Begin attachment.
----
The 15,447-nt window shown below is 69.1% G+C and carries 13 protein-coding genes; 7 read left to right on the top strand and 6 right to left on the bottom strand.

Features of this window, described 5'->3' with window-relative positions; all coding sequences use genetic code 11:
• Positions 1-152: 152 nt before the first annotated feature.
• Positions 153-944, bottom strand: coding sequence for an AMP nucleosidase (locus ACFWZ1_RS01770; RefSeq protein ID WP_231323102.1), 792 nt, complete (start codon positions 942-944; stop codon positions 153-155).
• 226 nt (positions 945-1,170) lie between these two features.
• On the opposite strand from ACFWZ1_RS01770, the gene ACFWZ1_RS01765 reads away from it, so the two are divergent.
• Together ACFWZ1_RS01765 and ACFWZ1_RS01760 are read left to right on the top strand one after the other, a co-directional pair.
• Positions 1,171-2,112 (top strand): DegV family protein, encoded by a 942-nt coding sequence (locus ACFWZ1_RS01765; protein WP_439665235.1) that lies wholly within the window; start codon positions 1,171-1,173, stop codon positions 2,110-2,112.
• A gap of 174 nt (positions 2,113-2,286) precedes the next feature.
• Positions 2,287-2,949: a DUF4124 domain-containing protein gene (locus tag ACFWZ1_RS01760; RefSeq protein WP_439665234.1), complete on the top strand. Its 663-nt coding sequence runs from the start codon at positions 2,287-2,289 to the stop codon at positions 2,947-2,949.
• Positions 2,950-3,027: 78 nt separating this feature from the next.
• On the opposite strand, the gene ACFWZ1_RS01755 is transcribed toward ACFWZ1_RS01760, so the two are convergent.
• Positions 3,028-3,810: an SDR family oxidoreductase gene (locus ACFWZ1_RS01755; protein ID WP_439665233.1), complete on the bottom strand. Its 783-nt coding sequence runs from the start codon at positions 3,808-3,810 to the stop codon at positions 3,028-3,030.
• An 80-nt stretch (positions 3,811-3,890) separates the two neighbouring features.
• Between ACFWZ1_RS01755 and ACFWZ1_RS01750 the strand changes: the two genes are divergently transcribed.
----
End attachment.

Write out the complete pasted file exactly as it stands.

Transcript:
The 15,447-nt window shown below is 69.1% G+C and carries 13 protein-coding genes; 7 read left to right on the top strand and 6 right to left on the bottom strand.

Features of this window, described 5'->3' with window-relative positions; all coding sequences use genetic code 11:
• Positions 1-152: 152 nt before the first annotated feature.
• Positions 153-944, bottom strand: coding sequence for an AMP nucleosidase (locus ACFWZ1_RS01770; RefSeq protein ID WP_231323102.1), 792 nt, complete (start codon positions 942-944; stop codon positions 153-155).
• 226 nt (positions 945-1,170) lie between these two features.
• On the opposite strand from ACFWZ1_RS01770, the gene ACFWZ1_RS01765 reads away from it, so the two are divergent.
• Together ACFWZ1_RS01765 and ACFWZ1_RS01760 are read left to right on the top strand one after the other, a co-directional pair.
• Positions 1,171-2,112 (top strand): DegV family protein, encoded by a 942-nt coding sequence (locus ACFWZ1_RS01765; protein WP_439665235.1) that lies wholly within the window; start codon positions 1,171-1,173, stop codon positions 2,110-2,112.
• A gap of 174 nt (positions 2,113-2,286) precedes the next feature.
• Positions 2,287-2,949: a DUF4124 domain-containing protein gene (locus tag ACFWZ1_RS01760; RefSeq protein WP_439665234.1), complete on the top strand. Its 663-nt coding sequence runs from the start codon at positions 2,287-2,289 to the stop codon at positions 2,947-2,949.
• Positions 2,950-3,027: 78 nt separating this feature from the next.
• On the opposite strand, the gene ACFWZ1_RS01755 is transcribed toward ACFWZ1_RS01760, so the two are convergent.
• Positions 3,028-3,810: an SDR family oxidoreductase gene (locus ACFWZ1_RS01755; protein ID WP_439665233.1), complete on the bottom strand. Its 783-nt coding sequence runs from the start codon at positions 3,808-3,810 to the stop codon at positions 3,028-3,030.
• An 80-nt stretch (positions 3,811-3,890) separates the two neighbouring features.
• Between ACFWZ1_RS01755 and ACFWZ1_RS01750 the strand changes: the two genes are divergently transcribed.